What is the prognosis for Oral Herpes (HSV-1) (Herpes of the Mouth)?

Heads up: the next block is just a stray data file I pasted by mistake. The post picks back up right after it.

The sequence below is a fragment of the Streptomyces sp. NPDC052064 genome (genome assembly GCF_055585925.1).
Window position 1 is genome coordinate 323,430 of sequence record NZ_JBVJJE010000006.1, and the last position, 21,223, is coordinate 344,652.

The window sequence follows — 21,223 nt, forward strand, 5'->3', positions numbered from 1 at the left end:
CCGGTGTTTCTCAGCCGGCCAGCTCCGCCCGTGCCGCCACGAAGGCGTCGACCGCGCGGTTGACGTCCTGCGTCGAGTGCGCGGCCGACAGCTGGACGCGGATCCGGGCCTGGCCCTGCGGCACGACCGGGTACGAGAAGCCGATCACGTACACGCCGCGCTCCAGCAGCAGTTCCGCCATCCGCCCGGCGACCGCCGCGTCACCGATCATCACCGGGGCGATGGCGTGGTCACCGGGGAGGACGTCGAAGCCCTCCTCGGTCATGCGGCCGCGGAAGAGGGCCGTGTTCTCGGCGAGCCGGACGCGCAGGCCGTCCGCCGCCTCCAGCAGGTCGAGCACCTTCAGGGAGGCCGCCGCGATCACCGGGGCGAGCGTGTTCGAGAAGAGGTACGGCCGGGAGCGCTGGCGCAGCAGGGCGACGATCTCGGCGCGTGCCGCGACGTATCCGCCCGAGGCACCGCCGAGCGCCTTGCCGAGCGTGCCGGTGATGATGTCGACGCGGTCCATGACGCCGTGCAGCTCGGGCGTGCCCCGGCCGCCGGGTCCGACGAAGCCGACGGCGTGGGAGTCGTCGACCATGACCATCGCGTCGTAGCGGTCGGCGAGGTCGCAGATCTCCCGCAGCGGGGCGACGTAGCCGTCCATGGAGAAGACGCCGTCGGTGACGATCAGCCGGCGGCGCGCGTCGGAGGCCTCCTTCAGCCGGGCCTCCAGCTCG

Oral herpes is an infection mainly of the mouth and lips caused by a specific type of the herpes simplex virus (also termed HSV-1, type 1 herpes simplex virus or herpes simples labialis). The virus causes painful sores on the lips, gums, tongue, roof of the mouth, inside the cheeks, and sometimes on the face and neck. Infrequently, it may cause genital lesions. It also can cause symptoms such as fever and muscle aches. People commonly refer to the infection as herpes labialis or "cold sores."Canker sores are sometimes thought to be caused by HSV, but this is not true. Canker sores occur only inside the mouth, on the tongue, and on the soft palate (roof of mouth), not on skin surfaces. Although they reoccur, they are not contagious, usually are self-limiting, and have almost no complications. Canker sores are caused by substances that irritate the lining of the mouth.Herpes Simplex (HSV)There are two types of herpes simplex viruses (HSV), they are termed HSV-1 and HSV-2. These two viruses have distinctly different DNA, and both cause oral and genital lesions. However, HSV-1 causes about 80% of all oral lesions and only about 20% of genital lesions while HSV-2 causes the reverse (about 80% genital and 20% oral). Studies also suggest that in adolescents, up to 40% of genital herpes is caused by HSV-1 because of reported increased oral/genital contact (transmission by oral sex).Oral herpes (HSV-1) infection (or exposure without noticeable infection) is common. About 65% of the U.S. population has detectable antibodies to HSV-1 by age 40. This article will focus on HSV-1, or oral herpes, not on HSV-2, also commonly known as genital herpes. HSV-2 is considered to be a sexually transmitted disease (STD). In addition, HSV-2 virus should not be confused with human papillomavirus (HPV), the cause of genital warts, and some cervical and other cancer types.